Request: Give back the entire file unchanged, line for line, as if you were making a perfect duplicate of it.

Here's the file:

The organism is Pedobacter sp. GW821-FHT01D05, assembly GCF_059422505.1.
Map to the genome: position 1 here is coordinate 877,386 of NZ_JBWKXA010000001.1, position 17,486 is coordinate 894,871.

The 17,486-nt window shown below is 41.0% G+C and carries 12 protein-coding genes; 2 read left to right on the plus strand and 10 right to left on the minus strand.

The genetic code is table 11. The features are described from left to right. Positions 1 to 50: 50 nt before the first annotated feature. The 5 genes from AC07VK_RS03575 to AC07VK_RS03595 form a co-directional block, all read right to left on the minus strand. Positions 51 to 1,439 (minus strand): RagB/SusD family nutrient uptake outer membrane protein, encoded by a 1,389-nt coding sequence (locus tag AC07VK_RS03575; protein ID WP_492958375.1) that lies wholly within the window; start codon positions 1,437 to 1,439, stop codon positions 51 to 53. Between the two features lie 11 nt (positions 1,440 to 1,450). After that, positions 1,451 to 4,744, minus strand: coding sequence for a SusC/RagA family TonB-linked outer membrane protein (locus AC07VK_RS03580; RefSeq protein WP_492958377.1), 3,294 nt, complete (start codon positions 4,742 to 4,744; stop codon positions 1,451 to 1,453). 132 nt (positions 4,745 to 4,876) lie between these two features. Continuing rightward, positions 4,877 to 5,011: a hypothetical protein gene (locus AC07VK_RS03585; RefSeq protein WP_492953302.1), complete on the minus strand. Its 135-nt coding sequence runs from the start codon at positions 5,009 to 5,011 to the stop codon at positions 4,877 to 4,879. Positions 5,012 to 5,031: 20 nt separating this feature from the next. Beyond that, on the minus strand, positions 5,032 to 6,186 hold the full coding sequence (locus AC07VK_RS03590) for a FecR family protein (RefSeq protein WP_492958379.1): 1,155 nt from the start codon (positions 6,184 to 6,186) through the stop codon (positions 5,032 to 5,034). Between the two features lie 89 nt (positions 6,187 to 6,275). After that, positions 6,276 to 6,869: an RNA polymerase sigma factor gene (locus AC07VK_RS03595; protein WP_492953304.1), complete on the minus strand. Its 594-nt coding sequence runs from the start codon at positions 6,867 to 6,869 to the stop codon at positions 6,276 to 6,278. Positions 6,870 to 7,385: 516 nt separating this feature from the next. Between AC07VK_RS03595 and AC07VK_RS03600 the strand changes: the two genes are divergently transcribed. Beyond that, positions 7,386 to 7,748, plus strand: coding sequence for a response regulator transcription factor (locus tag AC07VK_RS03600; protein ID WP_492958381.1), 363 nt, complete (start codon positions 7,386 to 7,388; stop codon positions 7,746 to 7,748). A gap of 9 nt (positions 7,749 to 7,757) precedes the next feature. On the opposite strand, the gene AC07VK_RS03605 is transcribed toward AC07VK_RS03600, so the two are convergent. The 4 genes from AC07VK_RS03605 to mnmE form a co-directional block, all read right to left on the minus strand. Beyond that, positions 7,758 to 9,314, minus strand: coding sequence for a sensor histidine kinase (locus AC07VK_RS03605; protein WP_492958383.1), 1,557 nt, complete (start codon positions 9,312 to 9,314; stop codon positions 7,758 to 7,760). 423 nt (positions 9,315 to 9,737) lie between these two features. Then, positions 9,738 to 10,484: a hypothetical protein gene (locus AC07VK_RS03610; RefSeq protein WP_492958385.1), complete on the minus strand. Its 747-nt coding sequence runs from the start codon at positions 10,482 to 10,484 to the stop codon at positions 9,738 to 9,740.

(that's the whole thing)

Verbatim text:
The organism is Pedobacter sp. GW821-FHT01D05, assembly GCF_059422505.1.
Map to the genome: position 1 here is coordinate 877,386 of NZ_JBWKXA010000001.1, position 17,486 is coordinate 894,871.

The 17,486-nt window shown below is 41.0% G+C and carries 12 protein-coding genes; 2 read left to right on the plus strand and 10 right to left on the minus strand.

The genetic code is table 11. The features are described from left to right. Positions 1 to 50: 50 nt before the first annotated feature. The 5 genes from AC07VK_RS03575 to AC07VK_RS03595 form a co-directional block, all read right to left on the minus strand. Positions 51 to 1,439 (minus strand): RagB/SusD family nutrient uptake outer membrane protein, encoded by a 1,389-nt coding sequence (locus tag AC07VK_RS03575; protein ID WP_492958375.1) that lies wholly within the window; start codon positions 1,437 to 1,439, stop codon positions 51 to 53. Between the two features lie 11 nt (positions 1,440 to 1,450). After that, positions 1,451 to 4,744, minus strand: coding sequence for a SusC/RagA family TonB-linked outer membrane protein (locus AC07VK_RS03580; RefSeq protein WP_492958377.1), 3,294 nt, complete (start codon positions 4,742 to 4,744; stop codon positions 1,451 to 1,453). 132 nt (positions 4,745 to 4,876) lie between these two features. Continuing rightward, positions 4,877 to 5,011: a hypothetical protein gene (locus AC07VK_RS03585; RefSeq protein WP_492953302.1), complete on the minus strand. Its 135-nt coding sequence runs from the start codon at positions 5,009 to 5,011 to the stop codon at positions 4,877 to 4,879. Positions 5,012 to 5,031: 20 nt separating this feature from the next. Beyond that, on the minus strand, positions 5,032 to 6,186 hold the full coding sequence (locus AC07VK_RS03590) for a FecR family protein (RefSeq protein WP_492958379.1): 1,155 nt from the start codon (positions 6,184 to 6,186) through the stop codon (positions 5,032 to 5,034). Between the two features lie 89 nt (positions 6,187 to 6,275). After that, positions 6,276 to 6,869: an RNA polymerase sigma factor gene (locus AC07VK_RS03595; protein WP_492953304.1), complete on the minus strand. Its 594-nt coding sequence runs from the start codon at positions 6,867 to 6,869 to the stop codon at positions 6,276 to 6,278. Positions 6,870 to 7,385: 516 nt separating this feature from the next. Between AC07VK_RS03595 and AC07VK_RS03600 the strand changes: the two genes are divergently transcribed. Beyond that, positions 7,386 to 7,748, plus strand: coding sequence for a response regulator transcription factor (locus tag AC07VK_RS03600; protein ID WP_492958381.1), 363 nt, complete (start codon positions 7,386 to 7,388; stop codon positions 7,746 to 7,748). A gap of 9 nt (positions 7,749 to 7,757) precedes the next feature. On the opposite strand, the gene AC07VK_RS03605 is transcribed toward AC07VK_RS03600, so the two are convergent. The 4 genes from AC07VK_RS03605 to mnmE form a co-directional block, all read right to left on the minus strand. Beyond that, positions 7,758 to 9,314, minus strand: coding sequence for a sensor histidine kinase (locus AC07VK_RS03605; protein WP_492958383.1), 1,557 nt, complete (start codon positions 9,312 to 9,314; stop codon positions 7,758 to 7,760). 423 nt (positions 9,315 to 9,737) lie between these two features. Then, positions 9,738 to 10,484: a hypothetical protein gene (locus AC07VK_RS03610; RefSeq protein WP_492958385.1), complete on the minus strand. Its 747-nt coding sequence runs from the start codon at positions 10,482 to 10,484 to the stop codon at positions 9,738 to 9,740.